The Wonderfully Tiny World of Aphids

Source: Alberto Olaya via Unsplash

31/May/2023 by Sophie

Yesterday, while enjoying an evening walk together, Alex and I were watching the sights and smelling the flowers (I love smelling the lilacs this time of year) when we came across our first encounter this season of a common tiny garden pest – aphids!

These tiny creatures had taken up residence right below a beautiful flower bud of a plant, which is pictured below (if anyone recognizes the species from the leaves, please let me know!). We decided to take a closer look, and when we got down low to the ground, we were delighted to find that we has just stumbled upon a whole party happening right under our very noses!

Aphids and Ants: BFFs for life

What we saw was a classic example of a mutualistic relationship that can be found in the garden. Aphids and ants are like the plant dynamic duo. Aphids feed themselves by sucking up plant sap, and in return, they produce a sweet substance called honeydew, which is essentially aphid err…pee and poop, but hey – ants absolutely adore eating it! In exchange for the aphid’s sweet sweet honeydew, the ants act as the ever-so vigilant bodyguards of the aphids, tending to them and protecting them from other potential predators, like ladybugs.

Source: Author

Ladybugs to the Rescue: Natural Aphid Predators

While ants may love aphids, gardeners might not be so keen to have them around the garden they’re looking to harvest from. Low to moderate amounts of aphids won’t really do much to your plants in terms of damage, but large infestations can stunt shoots, yellow leaves, and encourage mold fungus growth which, like the ants, absolutely loves the honeydew…stuff.

So how can you help stop aphid growth in your garden? Say hello to one of our favourite garden saviors – ladybugs! These delightful, polka-dotted beetles are not just pretty faces; they are natural predators of aphids. To attract these beneficial insects to our gardens, we can plant their favorite hangouts, such as marigolds, yarrow, and dill. At this time of year, when ladybugs are just beginning to hatch, I try to move any leaves with ladybug eggs on them close to a plant I’ve noticed having a hard time with aphids. In a way, I guess this is also a mutually beneficial relationship, but this time between the ladybug and I 🙂 .

Source Jeremy Kyejo via Pixabay

Ecologically-based Pest Management

By fostering a healthy ecosystem and inviting beneficial insects like ladybugs into our garden, we can establish a balance that keeps aphid populations in check, without resorting to adding synthetic chemicals. In the organic pest control world, this technique is called «biological control», also know as «biocontrol».

This approach works alongside the power of the aptly called «beneficial insects», as they are a gardener’s true allies. By identifying the beneficial insects in our garden, understanding their unique life cycles and supply needs, and adjusting our management practices accordingly, we can support the creations of a favorable environment for them. For example, allowing ladybugs to thrive would help to restrict the aphid population size. It’s a delicate dance where we aim to maintain a balance, keeping the pests at bay without completely eliminating them. This way, we ensure a sustainable food web where natural enemies have a steady supply of prey, which contributes to the long-term success of our pest control efforts.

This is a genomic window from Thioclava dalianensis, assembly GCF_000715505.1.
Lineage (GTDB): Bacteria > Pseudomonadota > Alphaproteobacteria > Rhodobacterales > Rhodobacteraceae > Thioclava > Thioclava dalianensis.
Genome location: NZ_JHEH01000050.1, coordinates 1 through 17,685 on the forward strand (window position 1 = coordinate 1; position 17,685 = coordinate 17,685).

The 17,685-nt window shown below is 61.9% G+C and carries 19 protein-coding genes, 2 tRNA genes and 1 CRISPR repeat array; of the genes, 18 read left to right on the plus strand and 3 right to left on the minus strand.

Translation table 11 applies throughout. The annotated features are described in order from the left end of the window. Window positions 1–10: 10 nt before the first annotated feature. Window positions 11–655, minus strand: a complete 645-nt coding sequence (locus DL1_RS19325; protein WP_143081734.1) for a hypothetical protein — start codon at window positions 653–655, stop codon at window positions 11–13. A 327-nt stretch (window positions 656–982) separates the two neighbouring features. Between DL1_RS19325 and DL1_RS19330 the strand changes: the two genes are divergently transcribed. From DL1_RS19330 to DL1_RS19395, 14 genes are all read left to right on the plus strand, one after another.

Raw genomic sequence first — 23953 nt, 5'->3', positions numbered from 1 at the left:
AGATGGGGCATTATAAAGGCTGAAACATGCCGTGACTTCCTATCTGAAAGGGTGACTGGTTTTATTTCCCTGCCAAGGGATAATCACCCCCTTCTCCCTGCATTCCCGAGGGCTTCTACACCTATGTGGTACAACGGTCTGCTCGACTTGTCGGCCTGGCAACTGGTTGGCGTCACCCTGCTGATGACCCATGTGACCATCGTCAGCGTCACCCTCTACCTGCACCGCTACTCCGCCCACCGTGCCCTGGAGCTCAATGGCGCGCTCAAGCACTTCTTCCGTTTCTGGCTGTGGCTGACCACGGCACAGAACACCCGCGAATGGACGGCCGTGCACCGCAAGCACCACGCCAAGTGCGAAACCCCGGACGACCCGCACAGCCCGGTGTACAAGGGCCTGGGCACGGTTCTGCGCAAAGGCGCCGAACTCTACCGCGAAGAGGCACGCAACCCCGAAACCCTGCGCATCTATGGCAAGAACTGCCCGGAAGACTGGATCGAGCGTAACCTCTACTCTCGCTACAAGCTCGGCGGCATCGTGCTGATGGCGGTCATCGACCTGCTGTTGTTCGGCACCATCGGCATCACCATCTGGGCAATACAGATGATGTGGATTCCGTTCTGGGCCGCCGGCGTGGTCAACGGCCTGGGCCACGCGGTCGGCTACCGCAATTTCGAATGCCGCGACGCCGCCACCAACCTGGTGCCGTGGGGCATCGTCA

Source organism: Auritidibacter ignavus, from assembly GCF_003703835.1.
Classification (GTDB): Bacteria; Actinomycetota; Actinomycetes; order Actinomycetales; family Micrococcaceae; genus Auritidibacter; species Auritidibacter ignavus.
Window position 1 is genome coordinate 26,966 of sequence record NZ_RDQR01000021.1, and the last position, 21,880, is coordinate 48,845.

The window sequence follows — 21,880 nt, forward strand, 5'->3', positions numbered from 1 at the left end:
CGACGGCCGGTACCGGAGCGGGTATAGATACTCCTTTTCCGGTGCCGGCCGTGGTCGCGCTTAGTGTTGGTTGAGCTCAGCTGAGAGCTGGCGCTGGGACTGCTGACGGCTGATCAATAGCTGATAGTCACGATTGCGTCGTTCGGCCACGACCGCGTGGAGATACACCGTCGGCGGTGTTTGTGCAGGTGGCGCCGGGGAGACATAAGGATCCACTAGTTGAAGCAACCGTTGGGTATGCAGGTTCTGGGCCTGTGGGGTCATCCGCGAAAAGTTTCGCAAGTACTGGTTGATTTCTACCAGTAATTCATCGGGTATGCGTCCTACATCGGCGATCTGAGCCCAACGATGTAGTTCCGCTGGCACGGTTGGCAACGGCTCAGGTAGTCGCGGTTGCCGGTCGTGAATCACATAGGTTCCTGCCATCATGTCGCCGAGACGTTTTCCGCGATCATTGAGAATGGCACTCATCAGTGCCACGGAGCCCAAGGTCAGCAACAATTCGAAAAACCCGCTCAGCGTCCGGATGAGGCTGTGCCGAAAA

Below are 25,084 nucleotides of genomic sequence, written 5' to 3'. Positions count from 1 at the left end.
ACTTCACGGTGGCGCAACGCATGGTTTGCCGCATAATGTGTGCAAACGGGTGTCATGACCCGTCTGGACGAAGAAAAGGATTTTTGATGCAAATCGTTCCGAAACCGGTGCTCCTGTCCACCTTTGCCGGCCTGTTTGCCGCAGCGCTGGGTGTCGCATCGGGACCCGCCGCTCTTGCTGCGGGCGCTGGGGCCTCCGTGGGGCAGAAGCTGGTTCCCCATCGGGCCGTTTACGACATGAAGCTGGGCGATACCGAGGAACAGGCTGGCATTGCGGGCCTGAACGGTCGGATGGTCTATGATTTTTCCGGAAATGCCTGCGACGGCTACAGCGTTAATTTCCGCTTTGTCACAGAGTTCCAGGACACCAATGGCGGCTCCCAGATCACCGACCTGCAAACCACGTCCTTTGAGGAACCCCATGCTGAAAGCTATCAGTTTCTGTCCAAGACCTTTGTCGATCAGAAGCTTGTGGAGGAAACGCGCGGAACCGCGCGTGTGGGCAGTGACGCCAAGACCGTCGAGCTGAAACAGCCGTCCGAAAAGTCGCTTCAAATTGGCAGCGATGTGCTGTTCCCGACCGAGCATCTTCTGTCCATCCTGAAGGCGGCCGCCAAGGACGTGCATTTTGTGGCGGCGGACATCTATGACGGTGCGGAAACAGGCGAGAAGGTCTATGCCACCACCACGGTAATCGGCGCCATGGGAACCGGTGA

Aphid Mummies

In addition to moving ladybug eggs closer to aphid-infested ants, I make sure not to remove any leaves containing eh…mummified aphids. You heard that right – the certain species of tiny parasitoid wasps have developed the remarkable strategy of mummifying their victims. These wasps lay their eggs inside aphids, the larvae hatch, and then they eat the aphid’s insides. While they do this, the baby wasps are able to manipulate and transform the aphid’s body into a protective, shell-like structure, effectively mummifying it. Insane, right? I think parasitoid wasps are a really cool example of nature’s intricate web of interactions and the unsung members of this dance of life we don’t always prioritize in the craziness of our daily lives.

Crafty Diversions: Using Trap Crops

When outsmarting aphids in our gardens requires a bit of cleverness, trap crops are our go-to secret weapon. By planting a few sacrificial plants, called «trap crops» along the edges of our garden, we can divert aphids’ attention away from our prized veggies, and towards a yummier treat . These decoy crops act as bug magnets, luring aphids and other common pests away while our main plants thrive undisturbed. Our favourite is Nasturtium. From seed to flower, these 100% edible plants not only fool aphids but the occasional handful also add a delightful, peppery kick to our dishes.

Source Anthony Rae via Unsplash

As we immerse ourselves in the captivating world of aphids and their surprising relationships, we realize that even the tiniest creatures have a role to play in our gardens. What are your tried-and-tested aphid-fighting hacks? We want to hear your methods for keeping these garden intruders at bay. Let us know in the comments below!

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